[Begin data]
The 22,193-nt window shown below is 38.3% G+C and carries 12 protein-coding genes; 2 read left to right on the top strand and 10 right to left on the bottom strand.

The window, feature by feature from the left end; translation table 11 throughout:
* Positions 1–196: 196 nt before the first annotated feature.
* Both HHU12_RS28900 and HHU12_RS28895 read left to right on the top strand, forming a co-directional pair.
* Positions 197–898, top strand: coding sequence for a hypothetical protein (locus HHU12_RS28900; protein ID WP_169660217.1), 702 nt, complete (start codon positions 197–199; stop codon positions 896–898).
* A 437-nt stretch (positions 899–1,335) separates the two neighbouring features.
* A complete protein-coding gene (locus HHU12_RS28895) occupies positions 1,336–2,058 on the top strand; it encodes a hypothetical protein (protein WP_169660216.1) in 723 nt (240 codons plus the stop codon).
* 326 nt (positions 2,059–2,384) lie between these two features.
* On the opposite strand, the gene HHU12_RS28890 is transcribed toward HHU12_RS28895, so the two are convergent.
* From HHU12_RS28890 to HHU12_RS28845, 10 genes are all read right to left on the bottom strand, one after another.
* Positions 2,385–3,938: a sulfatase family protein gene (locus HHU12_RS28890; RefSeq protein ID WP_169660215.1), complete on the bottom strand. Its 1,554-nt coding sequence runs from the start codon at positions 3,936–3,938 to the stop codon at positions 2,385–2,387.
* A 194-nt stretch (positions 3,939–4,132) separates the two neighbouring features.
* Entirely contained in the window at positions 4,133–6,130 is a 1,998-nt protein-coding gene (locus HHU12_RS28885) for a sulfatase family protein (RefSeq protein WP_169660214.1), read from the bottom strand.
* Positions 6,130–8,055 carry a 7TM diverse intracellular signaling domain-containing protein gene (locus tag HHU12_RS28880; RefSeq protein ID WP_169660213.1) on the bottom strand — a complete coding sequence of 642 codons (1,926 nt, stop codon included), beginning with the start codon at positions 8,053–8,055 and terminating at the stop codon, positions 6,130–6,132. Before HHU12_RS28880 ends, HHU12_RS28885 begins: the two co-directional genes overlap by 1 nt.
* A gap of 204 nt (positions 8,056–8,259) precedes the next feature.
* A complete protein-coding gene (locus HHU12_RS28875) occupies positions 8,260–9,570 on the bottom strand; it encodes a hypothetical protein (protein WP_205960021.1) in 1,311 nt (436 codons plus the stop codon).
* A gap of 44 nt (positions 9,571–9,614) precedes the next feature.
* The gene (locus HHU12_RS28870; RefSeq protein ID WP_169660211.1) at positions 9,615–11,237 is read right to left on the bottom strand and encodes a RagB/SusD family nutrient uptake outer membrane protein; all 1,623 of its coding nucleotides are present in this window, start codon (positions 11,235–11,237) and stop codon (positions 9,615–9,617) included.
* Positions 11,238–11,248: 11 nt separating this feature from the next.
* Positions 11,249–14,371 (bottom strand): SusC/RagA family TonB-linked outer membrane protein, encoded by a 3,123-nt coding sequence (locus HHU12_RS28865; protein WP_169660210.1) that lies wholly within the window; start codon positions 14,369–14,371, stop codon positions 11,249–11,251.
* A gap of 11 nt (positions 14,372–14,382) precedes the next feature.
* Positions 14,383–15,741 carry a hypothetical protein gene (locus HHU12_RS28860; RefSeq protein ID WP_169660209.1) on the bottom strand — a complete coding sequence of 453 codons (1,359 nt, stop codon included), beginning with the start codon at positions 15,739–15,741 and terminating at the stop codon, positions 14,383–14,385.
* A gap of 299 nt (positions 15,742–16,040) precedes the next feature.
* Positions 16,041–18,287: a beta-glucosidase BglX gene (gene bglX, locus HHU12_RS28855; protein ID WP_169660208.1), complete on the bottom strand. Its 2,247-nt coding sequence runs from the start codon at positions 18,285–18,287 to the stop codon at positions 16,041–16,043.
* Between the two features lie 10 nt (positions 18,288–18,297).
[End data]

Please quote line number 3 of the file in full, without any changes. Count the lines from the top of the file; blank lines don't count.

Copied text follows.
* Positions 1–196: 196 nt before the first annotated feature.